The UPS Agreement in its ‘Concrete Context and Outcomes’: A Response to a Response
In an earlier discussion of the recent Teamster-UPS Agreement, I decried the generally uncritical cheerleading of the agreement and cited Barry Eidlin as someone who at least thoughtfully ‘raised important qualifications’. Eidlin, however, seems determined to prove me wrong in my praise.
In a counter to my assessment, Eidlin states that my critique “provides a good roadmap for socialists organizing in the workplace as to what to fight for going forward.” But he quickly adds that “as a concrete analysis of the context and outcomes surrounding the contract, it falls short.”
Had he continued along these lines and struggled with how to wed the two challenges – the “fight for going forward” and the concrete “analysis of the context and outcomes” of the Teamster contract – I would have again commended him. What we get instead is a passing nod to a socialist orientation that is immediately set aside for one more ultimately narrow defence of the agreement.
The UPS contract was a test for the ‘new’ Teamsters and, indirectly, for a possible reorientation of the North American labour movement. The incumbent slate had been defeated by a leader, Sean O’Brien, talking a tougher line toward the company. He was enthusiastically supported by the long-time oppositional TDU (Teamsters for a Democratic Union) and welcomed with wild enthusiasm by thousands of labour activists seeking inspiration at the 2022 Labor Notes Biennial Conference. Most importantly, UPS was raking in the profits, aided by the pandemic, and extremely vulnerable to a work disruption. What better moment to take on UPS?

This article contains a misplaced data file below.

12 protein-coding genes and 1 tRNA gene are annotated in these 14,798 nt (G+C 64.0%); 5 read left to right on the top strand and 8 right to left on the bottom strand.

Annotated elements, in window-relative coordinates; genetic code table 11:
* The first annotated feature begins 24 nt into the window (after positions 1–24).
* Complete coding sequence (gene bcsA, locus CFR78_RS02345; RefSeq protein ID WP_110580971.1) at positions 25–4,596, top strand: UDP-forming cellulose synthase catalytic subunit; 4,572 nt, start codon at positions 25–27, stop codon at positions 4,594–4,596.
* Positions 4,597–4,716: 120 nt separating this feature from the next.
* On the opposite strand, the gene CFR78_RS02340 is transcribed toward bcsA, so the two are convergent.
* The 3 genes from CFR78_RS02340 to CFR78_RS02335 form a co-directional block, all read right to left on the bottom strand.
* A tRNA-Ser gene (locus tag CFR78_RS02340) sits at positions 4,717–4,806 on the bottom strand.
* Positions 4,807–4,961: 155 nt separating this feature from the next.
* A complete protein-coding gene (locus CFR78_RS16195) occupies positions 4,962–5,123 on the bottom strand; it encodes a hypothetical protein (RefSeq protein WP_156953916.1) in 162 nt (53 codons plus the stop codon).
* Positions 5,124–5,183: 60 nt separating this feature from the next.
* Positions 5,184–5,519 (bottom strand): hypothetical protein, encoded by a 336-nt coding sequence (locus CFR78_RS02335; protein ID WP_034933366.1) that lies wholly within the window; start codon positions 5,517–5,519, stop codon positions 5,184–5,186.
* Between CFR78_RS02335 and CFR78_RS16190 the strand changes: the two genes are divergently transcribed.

Eidlin’s assessment is unambiguous: “This is the best UPS contract ever negotiated.” If one sees past Teamster agreements – other than the one reached after the 1997 strike – as repeated examples of the limits of business unionism, the comparison to the past is, indeed, faint praise. As for 1997, why was that agreement, entailing as it did a national strike and popularly seen as leading the fight against precarious work, so easily dismissed by Eidlin in the context of “best contract ever”?